Political disarray that has engulfed the Middle East is predicted to push the price of oil to a record high in the coming weeks. Nations including Iran and Bahrain are cracking down on opposition groups demanding change amid turmoil that`s toppled leaders in Egypt and Tunisia.
Recent hostility in the Middle East has had a bigger impact on prices for Brent crude. Brent is the standard price for North Sea oil production, and it is used as a reference price for oil produced in other areas, such as Africa and South America. Production interruptions also have helped keep Brent above $100 a barrel since the end of January.
Saudi Arabia is far less vulnerable to democracy movements than other countries in the region, thanks mostly in part to its vast oil wealth, its powerful religious establishment and the popularity of its king. The Saudis tend to see any threat to the conventional order in the region as a gain for their nemesis Iran, and its allies Syria and Hezbollah. They have grown more and more worried that the Obama administration is wandering away from this perspective and supporting movements for change whose result cannot be guaranteed. Those fears were heightened by the crisis in Egypt, where the Saudis felt that Mr. Mubarak should have been allowed to stay on and make a more "dignified" exit.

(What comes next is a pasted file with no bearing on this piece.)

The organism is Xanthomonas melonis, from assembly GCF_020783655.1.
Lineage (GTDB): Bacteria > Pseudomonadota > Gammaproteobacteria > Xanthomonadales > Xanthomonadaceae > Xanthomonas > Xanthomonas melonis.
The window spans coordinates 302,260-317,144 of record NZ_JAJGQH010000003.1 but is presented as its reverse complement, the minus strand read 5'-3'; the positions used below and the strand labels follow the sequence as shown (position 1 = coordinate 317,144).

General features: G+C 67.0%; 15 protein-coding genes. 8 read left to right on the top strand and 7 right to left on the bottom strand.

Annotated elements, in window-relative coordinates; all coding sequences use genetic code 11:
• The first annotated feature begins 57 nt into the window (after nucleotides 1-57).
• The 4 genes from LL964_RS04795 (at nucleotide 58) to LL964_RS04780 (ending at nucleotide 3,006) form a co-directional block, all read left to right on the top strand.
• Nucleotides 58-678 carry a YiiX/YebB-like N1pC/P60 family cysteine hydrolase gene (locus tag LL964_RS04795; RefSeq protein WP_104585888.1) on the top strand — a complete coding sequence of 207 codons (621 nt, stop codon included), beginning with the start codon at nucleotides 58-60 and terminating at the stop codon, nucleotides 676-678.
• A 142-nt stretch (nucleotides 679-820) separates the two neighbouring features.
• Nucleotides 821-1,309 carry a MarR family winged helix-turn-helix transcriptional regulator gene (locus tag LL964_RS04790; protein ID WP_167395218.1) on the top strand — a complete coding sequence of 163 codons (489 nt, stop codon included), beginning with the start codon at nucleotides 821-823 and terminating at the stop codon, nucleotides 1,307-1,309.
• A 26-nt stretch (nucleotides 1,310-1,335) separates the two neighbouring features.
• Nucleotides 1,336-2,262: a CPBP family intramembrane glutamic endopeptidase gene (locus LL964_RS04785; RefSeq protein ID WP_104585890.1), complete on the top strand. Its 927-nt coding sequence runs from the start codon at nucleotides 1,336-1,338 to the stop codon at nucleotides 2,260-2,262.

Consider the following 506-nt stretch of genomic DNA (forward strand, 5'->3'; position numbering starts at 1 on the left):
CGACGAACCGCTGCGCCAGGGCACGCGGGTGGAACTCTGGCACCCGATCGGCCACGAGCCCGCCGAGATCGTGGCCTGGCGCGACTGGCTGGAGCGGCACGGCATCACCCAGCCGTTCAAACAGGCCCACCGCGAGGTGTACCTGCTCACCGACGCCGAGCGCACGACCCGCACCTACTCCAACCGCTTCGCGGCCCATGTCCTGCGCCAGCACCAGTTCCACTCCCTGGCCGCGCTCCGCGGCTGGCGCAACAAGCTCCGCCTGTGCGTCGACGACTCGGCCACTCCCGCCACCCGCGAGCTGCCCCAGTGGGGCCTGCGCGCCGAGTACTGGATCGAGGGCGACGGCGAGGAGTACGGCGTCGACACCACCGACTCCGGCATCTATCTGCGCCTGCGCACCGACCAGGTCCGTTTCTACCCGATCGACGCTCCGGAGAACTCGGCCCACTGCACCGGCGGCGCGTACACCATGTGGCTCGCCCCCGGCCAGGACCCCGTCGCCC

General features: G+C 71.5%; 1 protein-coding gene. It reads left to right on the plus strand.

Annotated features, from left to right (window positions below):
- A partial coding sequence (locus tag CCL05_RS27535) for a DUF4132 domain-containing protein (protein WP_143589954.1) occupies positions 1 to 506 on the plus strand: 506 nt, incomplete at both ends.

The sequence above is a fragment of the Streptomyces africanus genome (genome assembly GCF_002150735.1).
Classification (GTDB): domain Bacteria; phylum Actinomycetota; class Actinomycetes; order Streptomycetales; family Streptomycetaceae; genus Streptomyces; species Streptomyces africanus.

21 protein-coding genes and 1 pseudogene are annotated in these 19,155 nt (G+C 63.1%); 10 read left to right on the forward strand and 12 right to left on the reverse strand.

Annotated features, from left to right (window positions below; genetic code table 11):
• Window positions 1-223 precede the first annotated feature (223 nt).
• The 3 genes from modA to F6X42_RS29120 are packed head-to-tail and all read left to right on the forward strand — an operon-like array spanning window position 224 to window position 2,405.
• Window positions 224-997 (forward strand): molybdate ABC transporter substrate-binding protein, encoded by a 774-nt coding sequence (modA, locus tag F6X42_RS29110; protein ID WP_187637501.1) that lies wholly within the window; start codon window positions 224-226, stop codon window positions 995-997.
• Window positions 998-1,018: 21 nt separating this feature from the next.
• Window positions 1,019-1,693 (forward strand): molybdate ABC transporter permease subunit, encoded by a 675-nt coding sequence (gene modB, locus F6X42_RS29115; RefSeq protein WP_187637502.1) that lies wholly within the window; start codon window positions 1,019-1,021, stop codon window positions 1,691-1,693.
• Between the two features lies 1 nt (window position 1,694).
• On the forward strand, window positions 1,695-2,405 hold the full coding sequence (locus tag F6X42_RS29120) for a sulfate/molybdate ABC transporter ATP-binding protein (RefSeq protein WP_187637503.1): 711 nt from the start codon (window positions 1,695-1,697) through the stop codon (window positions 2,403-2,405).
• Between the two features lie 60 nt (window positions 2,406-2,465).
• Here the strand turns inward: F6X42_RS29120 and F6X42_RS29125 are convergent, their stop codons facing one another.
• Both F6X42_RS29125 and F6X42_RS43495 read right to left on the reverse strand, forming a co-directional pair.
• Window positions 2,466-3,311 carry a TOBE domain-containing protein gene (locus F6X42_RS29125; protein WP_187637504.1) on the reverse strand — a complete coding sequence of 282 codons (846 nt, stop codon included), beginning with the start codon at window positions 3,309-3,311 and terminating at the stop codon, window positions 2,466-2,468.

Still, the Saudis are closely watching American political gestures toward Bahrain. Any hesitation of American support for Bahrain`s Sunni monarchy, analysts say, would provoke a deep sense of betrayal, and could create an unprecedented rift in their partnership. Will the turmoil that has engulfed other Middle Eastern countries strike Saudi Arabia, odds are unlikely. But hey, no one can truly say for sure.
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